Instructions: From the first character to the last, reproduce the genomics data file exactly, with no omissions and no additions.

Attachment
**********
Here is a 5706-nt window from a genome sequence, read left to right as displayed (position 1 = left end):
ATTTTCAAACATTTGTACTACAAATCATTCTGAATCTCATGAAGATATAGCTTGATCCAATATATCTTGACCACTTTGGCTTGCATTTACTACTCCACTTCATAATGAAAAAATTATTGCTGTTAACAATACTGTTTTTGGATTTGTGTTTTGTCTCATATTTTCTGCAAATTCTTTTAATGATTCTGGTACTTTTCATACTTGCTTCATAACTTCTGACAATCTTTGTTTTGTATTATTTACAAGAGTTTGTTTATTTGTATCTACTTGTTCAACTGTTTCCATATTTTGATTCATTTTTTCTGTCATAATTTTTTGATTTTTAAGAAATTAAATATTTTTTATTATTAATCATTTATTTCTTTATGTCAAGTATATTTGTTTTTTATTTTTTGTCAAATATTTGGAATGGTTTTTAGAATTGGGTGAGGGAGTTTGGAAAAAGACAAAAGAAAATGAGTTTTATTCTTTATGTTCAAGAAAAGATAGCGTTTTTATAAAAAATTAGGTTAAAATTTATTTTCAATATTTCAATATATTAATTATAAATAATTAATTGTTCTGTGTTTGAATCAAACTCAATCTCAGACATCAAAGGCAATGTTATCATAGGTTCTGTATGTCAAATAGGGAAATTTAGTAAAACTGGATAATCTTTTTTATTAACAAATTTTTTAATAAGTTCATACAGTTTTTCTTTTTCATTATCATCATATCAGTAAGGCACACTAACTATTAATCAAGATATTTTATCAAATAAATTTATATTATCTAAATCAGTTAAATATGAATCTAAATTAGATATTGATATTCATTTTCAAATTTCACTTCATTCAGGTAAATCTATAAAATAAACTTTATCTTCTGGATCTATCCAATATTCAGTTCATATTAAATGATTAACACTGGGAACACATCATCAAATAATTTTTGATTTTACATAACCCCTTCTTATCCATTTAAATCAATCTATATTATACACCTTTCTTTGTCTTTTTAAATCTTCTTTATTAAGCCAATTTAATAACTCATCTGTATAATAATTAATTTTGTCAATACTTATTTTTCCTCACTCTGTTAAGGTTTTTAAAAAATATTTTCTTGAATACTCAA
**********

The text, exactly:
Here is a 5706-nt window from a genome sequence, read left to right as displayed (position 1 = left end):
ATTTTCAAACATTTGTACTACAAATCATTCTGAATCTCATGAAGATATAGCTTGATCCAATATATCTTGACCACTTTGGCTTGCATTTACTACTCCACTTCATAATGAAAAAATTATTGCTGTTAACAATACTGTTTTTGGATTTGTGTTTTGTCTCATATTTTCTGCAAATTCTTTTAATGATTCTGGTACTTTTCATACTTGCTTCATAACTTCTGACAATCTTTGTTTTGTATTATTTACAAGAGTTTGTTTATTTGTATCTACTTGTTCAACTGTTTCCATATTTTGATTCATTTTTTCTGTCATAATTTTTTGATTTTTAAGAAATTAAATATTTTTTATTATTAATCATTTATTTCTTTATGTCAAGTATATTTGTTTTTTATTTTTTGTCAAATATTTGGAATGGTTTTTAGAATTGGGTGAGGGAGTTTGGAAAAAGACAAAAGAAAATGAGTTTTATTCTTTATGTTCAAGAAAAGATAGCGTTTTTATAAAAAATTAGGTTAAAATTTATTTTCAATATTTCAATATATTAATTATAAATAATTAATTGTTCTGTGTTTGAATCAAACTCAATCTCAGACATCAAAGGCAATGTTATCATAGGTTCTGTATGTCAAATAGGGAAATTTAGTAAAACTGGATAATCTTTTTTATTAACAAATTTTTTAATAAGTTCATACAGTTTTTCTTTTTCATTATCATCATATCAGTAAGGCACACTAACTATTAATCAAGATATTTTATCAAATAAATTTATATTATCTAAATCAGTTAAATATGAATCTAAATTAGATATTGATATTCATTTTCAAATTTCACTTCATTCAGGTAAATCTATAAAATAAACTTTATCTTCTGGATCTATCCAATATTCAGTTCATATTAAATGATTAACACTGGGAACACATCATCAAATAATTTTTGATTTTACATAACCCCTTCTTATCCATTTAAATCAATCTATATTATACACCTTTCTTTGTCTTTTTAAATCTTCTTTATTAAGCCAATTTAATAACTCATCTGTATAATAATTAATTTTGTCAATACTTATTTTTCCTCACTCTGTTAAGGTTTTTAAAAAATATTTTCTTGAATACTCAA